These women form two of the women’s cooperatives on Chira Island in Costa Rica.  They both have overcome incredible obstacles in their quest for personal empowerment and community development.  They have used their resources, their strength and their insights to build something of value.  The top group runs their own oyster farm, and they sell the oysters as a source of independent income for themselves and their families.  The bottom group works on an iguana farm where they raise iguanas in an effort to balance the ecoysystem of the island.  Both of these groups tell stories about their hardships.  The iguana cooperative has had to fight against problems with ants, funding and community anger.  They suffered verbal and emotional abuse from their husbands who still believe in the machismo of the past.  The women of the oyster cooperative speak of opposition from both women and men in their community.  They had to hire a nighttime security guard to protect their oyster nets from sabotage at the hands of their husbands and brothers.  There have stood up against society’s oppressive roles and brought new meaning to their lives.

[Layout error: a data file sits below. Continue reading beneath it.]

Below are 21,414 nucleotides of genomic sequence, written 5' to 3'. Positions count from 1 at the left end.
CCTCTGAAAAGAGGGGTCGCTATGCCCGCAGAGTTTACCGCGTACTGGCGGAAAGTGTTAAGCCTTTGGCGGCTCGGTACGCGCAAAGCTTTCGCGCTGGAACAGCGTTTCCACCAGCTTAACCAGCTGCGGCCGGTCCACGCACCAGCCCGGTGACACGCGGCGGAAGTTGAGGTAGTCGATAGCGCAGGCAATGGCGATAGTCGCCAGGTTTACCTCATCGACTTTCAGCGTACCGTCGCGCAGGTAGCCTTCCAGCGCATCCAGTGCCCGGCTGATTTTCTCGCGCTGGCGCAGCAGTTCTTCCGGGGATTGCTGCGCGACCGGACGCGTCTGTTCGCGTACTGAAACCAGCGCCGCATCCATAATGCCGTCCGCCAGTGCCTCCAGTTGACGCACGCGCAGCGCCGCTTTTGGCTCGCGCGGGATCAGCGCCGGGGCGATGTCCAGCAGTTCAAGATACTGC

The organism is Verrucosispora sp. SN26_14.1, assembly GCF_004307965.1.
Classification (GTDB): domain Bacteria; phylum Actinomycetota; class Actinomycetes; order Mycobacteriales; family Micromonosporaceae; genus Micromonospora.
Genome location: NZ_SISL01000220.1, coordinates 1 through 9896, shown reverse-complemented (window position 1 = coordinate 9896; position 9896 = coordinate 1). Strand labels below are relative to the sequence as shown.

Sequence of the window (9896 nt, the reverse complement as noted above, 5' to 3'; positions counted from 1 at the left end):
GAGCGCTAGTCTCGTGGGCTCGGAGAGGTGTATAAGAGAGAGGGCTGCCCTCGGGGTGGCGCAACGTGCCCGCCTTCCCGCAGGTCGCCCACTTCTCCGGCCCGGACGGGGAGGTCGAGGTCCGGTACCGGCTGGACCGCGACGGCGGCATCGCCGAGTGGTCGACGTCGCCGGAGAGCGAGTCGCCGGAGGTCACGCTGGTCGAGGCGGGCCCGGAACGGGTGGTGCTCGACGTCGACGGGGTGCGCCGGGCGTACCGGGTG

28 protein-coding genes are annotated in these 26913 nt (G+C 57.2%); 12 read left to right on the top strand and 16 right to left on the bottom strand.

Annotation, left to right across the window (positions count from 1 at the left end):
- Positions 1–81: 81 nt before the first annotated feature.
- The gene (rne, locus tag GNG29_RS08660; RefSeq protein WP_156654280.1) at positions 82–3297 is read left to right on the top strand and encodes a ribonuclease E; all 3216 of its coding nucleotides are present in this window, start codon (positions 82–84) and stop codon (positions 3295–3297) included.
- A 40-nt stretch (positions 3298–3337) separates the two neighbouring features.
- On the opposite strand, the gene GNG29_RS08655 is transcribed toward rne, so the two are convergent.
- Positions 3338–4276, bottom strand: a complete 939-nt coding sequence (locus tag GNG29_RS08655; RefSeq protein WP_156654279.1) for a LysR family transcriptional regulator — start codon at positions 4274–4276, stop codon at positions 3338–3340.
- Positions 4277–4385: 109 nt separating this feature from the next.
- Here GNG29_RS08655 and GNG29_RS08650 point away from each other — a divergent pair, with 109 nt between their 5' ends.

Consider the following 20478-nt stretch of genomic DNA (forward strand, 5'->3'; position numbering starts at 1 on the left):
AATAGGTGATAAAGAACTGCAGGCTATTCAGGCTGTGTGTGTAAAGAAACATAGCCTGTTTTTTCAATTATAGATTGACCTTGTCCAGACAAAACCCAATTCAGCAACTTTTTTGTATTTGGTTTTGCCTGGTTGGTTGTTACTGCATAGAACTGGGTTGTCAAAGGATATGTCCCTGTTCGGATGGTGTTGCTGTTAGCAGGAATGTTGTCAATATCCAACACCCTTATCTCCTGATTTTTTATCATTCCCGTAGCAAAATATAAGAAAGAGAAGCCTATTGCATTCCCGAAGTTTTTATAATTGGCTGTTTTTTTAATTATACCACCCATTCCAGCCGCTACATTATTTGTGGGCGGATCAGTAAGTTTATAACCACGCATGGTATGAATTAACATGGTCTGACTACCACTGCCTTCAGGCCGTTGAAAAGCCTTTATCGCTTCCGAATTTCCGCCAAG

Why do they do it?  To empower themselves and to inspire change.  But most importantly, to benefit the younger generations.  Each of these cooperatives sponsors youth programs and work days in an effort to educate their children about these programs.  They want their children to see that they can accomplish great things.  Education is essential for future success.

Here is their banner:

Translated, the points on the sun read:  easy, experience, support, we are one, fun, strength, communication, bad for one is bad for all, and happiness.